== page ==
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October 25, 2019

Five Tasks for CCPs according to Banks and the Buy-Side

TL;DR A group of major firms are exhorting regulators and therefore CCPs to improve their resilience, recovery and resolution planning.

The GFC has caused the expansion of central clearing to transform credit risk. The intention being to avoid a future systemic failure. Global regulators have set the standards and rules for clearing and margining so far.

But now major CCP users have published a letter describing their views on how CCPs need to improve. The letter references the default at Nasdaq Clearing AB in 2018 and acknowledges work done since to improve their resilience.

TL;DR A group of major firms are exhorting regulators and therefore CCPs to improve their resilience, recovery and resolution planning.

The GFC has caused the expansion of central clearing to transform credit risk. The intention being to avoid a future systemic failure. Global regulators have set the standards and rules for clearing and margining so far.

But now major CCP users have published a letter describing their views on how CCPs need to improve. The letter references the default at Nasdaq Clearing AB in 2018 and acknowledges work done since to improve their resilience.

Signatories to the letter include:

  • Allianz Global Investors
  • BlackRock
  • Citi
  • Goldman Sachs
  • Societe General
  • JP Morgan Chase & Co
  • State Street
  • T. Rowe Price
  • Vanguard

The letter covers three steps in the timeline of threat to a CCP:

  • Resilience: preventing member default or CCP failure
  • Recovery: resolving a member default
  • Resolution: resolving the failure of a CCP itself

You might expect the paper would be asking for advanced techniques to be introduced. In fact the goals for CCPs seem to be motherhood and apple pie, for example: CCPs should:

  • Have an effective and credible default management processes (DMP).
  • Limit clearing to liquid products with adequate market capacity to absorb defaulters’ portfolios in times of stress.
  • Size the default fund (DF) to a minimum “Cover 2” standard, using extreme but plausible scenarios.
  • Publish meaningful, standardised and audited disclosures on CCP risk methodologies, back testing and stress testing to all relevant stakeholders.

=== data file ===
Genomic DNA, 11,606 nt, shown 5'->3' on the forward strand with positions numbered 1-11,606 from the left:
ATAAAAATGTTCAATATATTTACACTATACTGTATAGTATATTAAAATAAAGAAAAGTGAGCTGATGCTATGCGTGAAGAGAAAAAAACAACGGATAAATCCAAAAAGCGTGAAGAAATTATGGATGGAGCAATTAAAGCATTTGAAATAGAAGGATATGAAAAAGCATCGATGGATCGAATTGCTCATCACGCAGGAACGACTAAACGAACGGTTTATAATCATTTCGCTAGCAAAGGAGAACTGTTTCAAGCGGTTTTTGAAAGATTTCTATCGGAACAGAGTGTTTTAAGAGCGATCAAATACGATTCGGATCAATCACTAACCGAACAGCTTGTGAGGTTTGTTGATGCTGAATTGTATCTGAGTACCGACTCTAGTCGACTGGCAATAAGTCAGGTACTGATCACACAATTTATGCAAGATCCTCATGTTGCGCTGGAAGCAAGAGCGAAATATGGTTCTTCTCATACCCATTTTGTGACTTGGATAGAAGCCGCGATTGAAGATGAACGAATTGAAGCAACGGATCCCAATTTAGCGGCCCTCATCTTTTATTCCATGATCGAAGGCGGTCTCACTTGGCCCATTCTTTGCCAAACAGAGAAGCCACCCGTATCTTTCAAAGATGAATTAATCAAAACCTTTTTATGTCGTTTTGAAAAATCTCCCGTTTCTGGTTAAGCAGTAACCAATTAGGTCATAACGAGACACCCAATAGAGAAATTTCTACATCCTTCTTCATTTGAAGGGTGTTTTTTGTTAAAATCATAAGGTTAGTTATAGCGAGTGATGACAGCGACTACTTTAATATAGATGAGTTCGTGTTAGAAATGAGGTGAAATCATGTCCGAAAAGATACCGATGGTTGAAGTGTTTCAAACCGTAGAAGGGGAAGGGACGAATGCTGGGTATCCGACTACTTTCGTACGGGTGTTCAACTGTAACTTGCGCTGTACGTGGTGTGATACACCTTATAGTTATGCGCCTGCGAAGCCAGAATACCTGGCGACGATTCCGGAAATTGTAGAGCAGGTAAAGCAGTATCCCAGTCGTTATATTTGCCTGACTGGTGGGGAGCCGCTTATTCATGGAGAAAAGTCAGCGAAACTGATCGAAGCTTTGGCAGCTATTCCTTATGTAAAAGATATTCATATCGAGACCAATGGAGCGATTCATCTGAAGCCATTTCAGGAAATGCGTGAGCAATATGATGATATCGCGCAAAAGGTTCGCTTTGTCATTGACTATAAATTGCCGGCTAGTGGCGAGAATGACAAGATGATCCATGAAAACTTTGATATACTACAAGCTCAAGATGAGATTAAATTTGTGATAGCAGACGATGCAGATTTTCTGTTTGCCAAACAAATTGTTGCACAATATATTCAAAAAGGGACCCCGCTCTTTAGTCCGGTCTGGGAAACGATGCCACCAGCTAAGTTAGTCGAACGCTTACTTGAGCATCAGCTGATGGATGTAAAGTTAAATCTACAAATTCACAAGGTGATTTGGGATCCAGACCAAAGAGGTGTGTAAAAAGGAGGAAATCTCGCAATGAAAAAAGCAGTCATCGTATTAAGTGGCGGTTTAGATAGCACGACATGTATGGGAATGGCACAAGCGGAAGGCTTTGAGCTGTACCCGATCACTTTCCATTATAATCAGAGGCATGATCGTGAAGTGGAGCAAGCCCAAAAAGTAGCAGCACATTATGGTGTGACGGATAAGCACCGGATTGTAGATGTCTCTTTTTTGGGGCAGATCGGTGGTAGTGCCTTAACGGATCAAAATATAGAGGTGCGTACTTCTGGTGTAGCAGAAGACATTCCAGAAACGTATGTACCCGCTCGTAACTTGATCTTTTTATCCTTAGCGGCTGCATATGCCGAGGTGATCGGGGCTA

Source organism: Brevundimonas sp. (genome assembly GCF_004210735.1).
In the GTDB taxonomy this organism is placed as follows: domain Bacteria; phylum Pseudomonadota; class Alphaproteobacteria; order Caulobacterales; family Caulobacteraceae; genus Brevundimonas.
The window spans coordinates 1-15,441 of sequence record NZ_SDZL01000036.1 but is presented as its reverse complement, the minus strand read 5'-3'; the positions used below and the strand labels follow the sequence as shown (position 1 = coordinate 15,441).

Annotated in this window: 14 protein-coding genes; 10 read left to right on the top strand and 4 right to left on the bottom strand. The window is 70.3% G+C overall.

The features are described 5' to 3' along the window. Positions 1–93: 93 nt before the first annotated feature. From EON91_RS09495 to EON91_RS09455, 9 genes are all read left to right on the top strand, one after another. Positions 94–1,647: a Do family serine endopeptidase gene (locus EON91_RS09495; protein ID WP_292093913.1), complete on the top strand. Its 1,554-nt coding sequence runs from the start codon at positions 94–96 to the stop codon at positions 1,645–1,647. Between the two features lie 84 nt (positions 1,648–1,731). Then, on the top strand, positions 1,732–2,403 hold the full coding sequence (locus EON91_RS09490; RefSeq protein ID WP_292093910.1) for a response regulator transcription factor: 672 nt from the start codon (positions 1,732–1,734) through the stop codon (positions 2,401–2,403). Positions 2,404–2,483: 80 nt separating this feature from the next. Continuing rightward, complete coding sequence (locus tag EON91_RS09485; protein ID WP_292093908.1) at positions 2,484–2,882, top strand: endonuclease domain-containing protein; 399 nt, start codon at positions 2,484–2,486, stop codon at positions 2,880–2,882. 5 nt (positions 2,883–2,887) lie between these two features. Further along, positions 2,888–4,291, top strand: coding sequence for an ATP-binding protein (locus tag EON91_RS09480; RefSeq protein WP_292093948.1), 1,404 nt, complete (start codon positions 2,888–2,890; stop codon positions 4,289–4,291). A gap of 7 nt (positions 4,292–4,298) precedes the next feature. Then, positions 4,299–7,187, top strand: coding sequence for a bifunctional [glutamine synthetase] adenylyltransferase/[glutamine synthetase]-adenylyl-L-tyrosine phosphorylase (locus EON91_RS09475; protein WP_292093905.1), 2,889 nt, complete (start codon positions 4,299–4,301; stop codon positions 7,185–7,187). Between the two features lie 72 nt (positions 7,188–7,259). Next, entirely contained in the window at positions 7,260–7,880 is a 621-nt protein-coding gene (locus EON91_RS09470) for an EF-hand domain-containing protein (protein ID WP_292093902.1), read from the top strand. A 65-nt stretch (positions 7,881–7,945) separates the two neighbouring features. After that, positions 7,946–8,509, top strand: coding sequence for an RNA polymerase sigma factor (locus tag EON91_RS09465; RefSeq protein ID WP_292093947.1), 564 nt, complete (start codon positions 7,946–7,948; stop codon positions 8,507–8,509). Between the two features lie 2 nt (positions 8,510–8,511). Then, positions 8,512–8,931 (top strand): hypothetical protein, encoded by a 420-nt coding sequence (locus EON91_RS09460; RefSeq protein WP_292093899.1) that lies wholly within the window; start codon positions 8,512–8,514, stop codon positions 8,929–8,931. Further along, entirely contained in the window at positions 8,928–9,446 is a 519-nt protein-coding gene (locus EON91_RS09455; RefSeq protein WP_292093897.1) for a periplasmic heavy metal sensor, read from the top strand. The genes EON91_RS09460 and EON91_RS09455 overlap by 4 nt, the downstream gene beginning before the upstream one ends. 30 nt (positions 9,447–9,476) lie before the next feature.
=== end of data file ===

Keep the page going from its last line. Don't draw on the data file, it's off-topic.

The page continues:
• Incorporate liquidity and concentration factors into initial margin (IM) calculations and applying appropriate margin periods of risk that factor in time needed to liquidate portfolios.

These aren't incredible demands – they are steps all CCPs should have taken a long time ago. If these aren't part of global regulations then they should be.

The paper goes on to expand on the bullet points and gives regulators an easy to read guide on what they mean. Another face-palm section says:

Regulators should ensure that CCPs size IM requirements con- servatively to cover, with a high degree of confidence, any potential loss that a CCP could incur in liquidating an individual portfolio. To do this, a CCP must incorporate into its IM methodology an appropriate margin period of risk that accurately factors in the time needed to liquidate the relevant portfolio based on product market depth and complexity, independent of whether the product is listed on an exchange or traded over the counter.

DUH! Isn't that what CCPs should be doing already?

The other theme in the paper is that of incentives for the operators of CCPs. Central clearing works best when the network of users is broad, to deliver the best risk offsets and therefore lower IM. But, lower IM can be seen as exposing the CCP to more risk, if the IM has a commercial point to attract new business.

The paper concludes by saying:

Unlike most for-profit shareholders, most CCP owners bear only a small portion of the CCP’s losses because the DF and recovery tools available to a CCP serve to externalize a large portion of a CCP’s losses to clearing members and end users. As a result, for-profit CCP incentives have the potential to be materially misaligned. Although CCP shareholders take 100% of the returns a CCP earns from clearing revenues, they bear only a small portion of the losses the CCP incurs as a result of a default.

The paper is aimed at CCPs, regulators and policy makers to improve the risks from central clearing. Seeing any outcome from this will take years of lobbying.

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